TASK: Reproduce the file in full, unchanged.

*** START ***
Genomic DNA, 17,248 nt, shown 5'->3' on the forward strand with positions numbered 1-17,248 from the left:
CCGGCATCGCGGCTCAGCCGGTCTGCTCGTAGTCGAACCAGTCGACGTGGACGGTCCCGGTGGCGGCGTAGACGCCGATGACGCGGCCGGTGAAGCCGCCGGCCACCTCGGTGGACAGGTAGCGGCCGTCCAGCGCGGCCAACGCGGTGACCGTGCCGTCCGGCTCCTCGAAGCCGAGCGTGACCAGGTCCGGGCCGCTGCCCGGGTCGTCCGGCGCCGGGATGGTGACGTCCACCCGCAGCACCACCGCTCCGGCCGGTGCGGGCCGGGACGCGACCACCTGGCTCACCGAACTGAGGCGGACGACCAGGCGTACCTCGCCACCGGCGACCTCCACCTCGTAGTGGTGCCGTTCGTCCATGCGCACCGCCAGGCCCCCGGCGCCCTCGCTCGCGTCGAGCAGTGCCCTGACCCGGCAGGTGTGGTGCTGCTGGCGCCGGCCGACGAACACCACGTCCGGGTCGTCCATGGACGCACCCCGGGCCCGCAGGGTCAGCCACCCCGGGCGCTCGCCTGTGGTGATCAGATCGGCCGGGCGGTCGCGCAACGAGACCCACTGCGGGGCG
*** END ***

Genomic DNA, 17,248 nt, shown 5'->3' on the forward strand with positions numbered 1-17,248 from the left:
CCGGCATCGCGGCTCAGCCGGTCTGCTCGTAGTCGAACCAGTCGACGTGGACGGTCCCGGTGGCGGCGTAGACGCCGATGACGCGGCCGGTGAAGCCGCCGGCCACCTCGGTGGACAGGTAGCGGCCGTCCAGCGCGGCCAACGCGGTGACCGTGCCGTCCGGCTCCTCGAAGCCGAGCGTGACCAGGTCCGGGCCGCTGCCCGGGTCGTCCGGCGCCGGGATGGTGACGTCCACCCGCAGCACCACCGCTCCGGCCGGTGCGGGCCGGGACGCGACCACCTGGCTCACCGAACTGAGGCGGACGACCAGGCGTACCTCGCCACCGGCGACCTCCACCTCGTAGTGGTGCCGTTCGTCCATGCGCACCGCCAGGCCCCCGGCGCCCTCGCTCGCGTCGAGCAGTGCCCTGACCCGGCAGGTGTGGTGCTGCTGGCGCCGGCCGACGAACACCACGTCCGGGTCGTCCATGGACGCACCCCGGGCCCGCAGGGTCAGCCACCCCGGGCGCTCGCCTGTGGTGATCAGATCGGCCGGGCGGTCGCGCAACGAGACCCACTGCGGGGCG